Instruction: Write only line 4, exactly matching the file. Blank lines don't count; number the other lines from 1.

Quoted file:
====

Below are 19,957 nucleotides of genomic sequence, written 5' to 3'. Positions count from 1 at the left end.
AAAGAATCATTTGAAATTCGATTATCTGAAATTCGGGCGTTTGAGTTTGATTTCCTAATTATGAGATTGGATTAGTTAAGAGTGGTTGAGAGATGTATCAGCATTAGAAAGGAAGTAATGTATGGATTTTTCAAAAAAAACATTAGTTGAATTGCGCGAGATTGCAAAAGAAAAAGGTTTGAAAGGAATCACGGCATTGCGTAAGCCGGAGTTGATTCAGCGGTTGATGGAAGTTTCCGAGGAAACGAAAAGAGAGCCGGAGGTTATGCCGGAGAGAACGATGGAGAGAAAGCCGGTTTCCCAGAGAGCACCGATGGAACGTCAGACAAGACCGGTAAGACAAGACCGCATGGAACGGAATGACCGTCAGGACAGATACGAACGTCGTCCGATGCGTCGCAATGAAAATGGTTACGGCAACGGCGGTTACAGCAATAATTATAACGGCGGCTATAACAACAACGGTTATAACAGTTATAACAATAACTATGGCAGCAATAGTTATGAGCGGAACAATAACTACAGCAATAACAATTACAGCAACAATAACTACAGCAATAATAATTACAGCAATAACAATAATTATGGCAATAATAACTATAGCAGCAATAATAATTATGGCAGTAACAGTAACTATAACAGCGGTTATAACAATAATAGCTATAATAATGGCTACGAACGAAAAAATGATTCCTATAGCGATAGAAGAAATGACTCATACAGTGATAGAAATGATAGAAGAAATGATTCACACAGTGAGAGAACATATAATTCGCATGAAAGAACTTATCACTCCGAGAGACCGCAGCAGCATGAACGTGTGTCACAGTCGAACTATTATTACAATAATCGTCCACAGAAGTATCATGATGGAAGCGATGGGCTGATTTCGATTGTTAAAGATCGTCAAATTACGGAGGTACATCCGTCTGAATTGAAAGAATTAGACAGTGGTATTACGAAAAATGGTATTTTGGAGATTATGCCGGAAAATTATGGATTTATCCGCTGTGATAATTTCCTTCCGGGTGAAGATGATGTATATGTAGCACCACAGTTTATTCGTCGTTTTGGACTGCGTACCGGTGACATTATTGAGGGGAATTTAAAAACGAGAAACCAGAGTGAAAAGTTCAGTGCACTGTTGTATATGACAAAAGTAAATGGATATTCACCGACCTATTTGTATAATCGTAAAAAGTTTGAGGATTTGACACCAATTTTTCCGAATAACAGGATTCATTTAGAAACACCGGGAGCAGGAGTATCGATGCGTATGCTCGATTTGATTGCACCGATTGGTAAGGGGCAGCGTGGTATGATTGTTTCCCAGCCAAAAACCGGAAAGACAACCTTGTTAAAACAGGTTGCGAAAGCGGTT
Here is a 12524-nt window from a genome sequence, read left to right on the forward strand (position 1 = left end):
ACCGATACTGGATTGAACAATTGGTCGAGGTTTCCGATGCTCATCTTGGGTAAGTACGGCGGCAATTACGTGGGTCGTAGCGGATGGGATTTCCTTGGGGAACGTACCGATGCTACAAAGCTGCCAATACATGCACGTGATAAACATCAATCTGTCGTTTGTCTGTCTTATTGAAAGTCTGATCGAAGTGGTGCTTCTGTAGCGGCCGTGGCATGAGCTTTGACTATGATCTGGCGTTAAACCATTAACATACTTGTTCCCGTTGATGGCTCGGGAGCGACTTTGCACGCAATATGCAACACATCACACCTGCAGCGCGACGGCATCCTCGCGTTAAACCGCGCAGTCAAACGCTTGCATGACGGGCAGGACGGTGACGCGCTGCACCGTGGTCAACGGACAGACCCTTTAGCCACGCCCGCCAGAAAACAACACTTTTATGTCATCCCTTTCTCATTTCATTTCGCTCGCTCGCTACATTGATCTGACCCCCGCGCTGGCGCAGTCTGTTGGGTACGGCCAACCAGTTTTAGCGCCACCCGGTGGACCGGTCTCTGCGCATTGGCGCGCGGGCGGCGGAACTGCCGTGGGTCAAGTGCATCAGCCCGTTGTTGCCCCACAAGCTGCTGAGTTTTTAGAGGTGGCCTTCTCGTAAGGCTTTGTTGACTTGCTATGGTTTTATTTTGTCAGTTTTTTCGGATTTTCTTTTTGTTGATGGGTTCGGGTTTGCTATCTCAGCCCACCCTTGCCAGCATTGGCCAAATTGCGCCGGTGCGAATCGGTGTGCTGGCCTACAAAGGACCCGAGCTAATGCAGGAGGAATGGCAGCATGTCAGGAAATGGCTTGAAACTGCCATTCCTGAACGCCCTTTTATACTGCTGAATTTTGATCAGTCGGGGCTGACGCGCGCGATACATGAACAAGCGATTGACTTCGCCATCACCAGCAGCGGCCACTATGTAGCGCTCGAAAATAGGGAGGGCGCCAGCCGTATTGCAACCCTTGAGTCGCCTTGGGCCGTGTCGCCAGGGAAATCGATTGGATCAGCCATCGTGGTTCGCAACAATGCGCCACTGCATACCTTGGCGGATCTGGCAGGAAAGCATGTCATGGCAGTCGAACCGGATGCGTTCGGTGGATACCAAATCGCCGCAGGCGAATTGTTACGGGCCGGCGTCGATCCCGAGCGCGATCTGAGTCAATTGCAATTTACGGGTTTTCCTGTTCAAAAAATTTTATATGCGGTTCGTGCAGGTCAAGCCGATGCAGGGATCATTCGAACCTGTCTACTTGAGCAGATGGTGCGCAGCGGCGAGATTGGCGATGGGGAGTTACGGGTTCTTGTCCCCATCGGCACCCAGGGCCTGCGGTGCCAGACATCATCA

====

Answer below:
ACCGATACTGGATTGAACAATTGGTCGAGGTTTCCGATGCTCATCTTGGGTAAGTACGGCGGCAATTACGTGGGTCGTAGCGGATGGGATTTCCTTGGGGAACGTACCGATGCTACAAAGCTGCCAATACATGCACGTGATAAACATCAATCTGTCGTTTGTCTGTCTTATTGAAAGTCTGATCGAAGTGGTGCTTCTGTAGCGGCCGTGGCATGAGCTTTGACTATGATCTGGCGTTAAACCATTAACATACTTGTTCCCGTTGATGGCTCGGGAGCGACTTTGCACGCAATATGCAACACATCACACCTGCAGCGCGACGGCATCCTCGCGTTAAACCGCGCAGTCAAACGCTTGCATGACGGGCAGGACGGTGACGCGCTGCACCGTGGTCAACGGACAGACCCTTTAGCCACGCCCGCCAGAAAACAACACTTTTATGTCATCCCTTTCTCATTTCATTTCGCTCGCTCGCTACATTGATCTGACCCCCGCGCTGGCGCAGTCTGTTGGGTACGGCCAACCAGTTTTAGCGCCACCCGGTGGACCGGTCTCTGCGCATTGGCGCGCGGGCGGCGGAACTGCCGTGGGTCAAGTGCATCAGCCCGTTGTTGCCCCACAAGCTGCTGAGTTTTTAGAGGTGGCCTTCTCGTAAGGCTTTGTTGACTTGCTATGGTTTTATTTTGTCAGTTTTTTCGGATTTTCTTTTTGTTGATGGGTTCGGGTTTGCTATCTCAGCCCACCCTTGCCAGCATTGGCCAAATTGCGCCGGTGCGAATCGGTGTGCTGGCCTACAAAGGACCCGAGCTAATGCAGGAGGAATGGCAGCATGTCAGGAAATGGCTTGAAACTGCCATTCCTGAACGCCCTTTTATACTGCTGAATTTTGATCAGTCGGGGCTGACGCGCGCGATACATGAACAAGCGATTGACTTCGCCATCACCAGCAGCGGCCACTATGTAGCGCTCGAAAATAGGGAGGGCGCCAGCCGTATTGCAACCCTTGAGTCGCCTTGGGCCGTGTCGCCAGGGAAATCGATTGGATCAGCCATCGTGGTTCGCAACAATGCGCCACTGCATACCTTGGCGGATCTGGCAGGAAAGCATGTCATGGCAGTCGAACCGGATGCGTTCGGTGGATACCAAATCGCCGCAGGCGAATTGTTACGGGCCGGCGTCGATCCCGAGCGCGATCTGAGTCAATTGCAATTTACGGGTTTTCCTGTTCAAAAAATTTTATATGCGGTTCGTGCAGGTCAAGCCGATGCAGGGATCATTCGAACCTGTCTACTTGAGCAGATGGTGCGCAGCGGCGAGATTGGCGATGGGGAGTTACGGGTTCTTGTCCCCATCGGCACCCAGGGCCTGCGGTGCCAGACATCATCA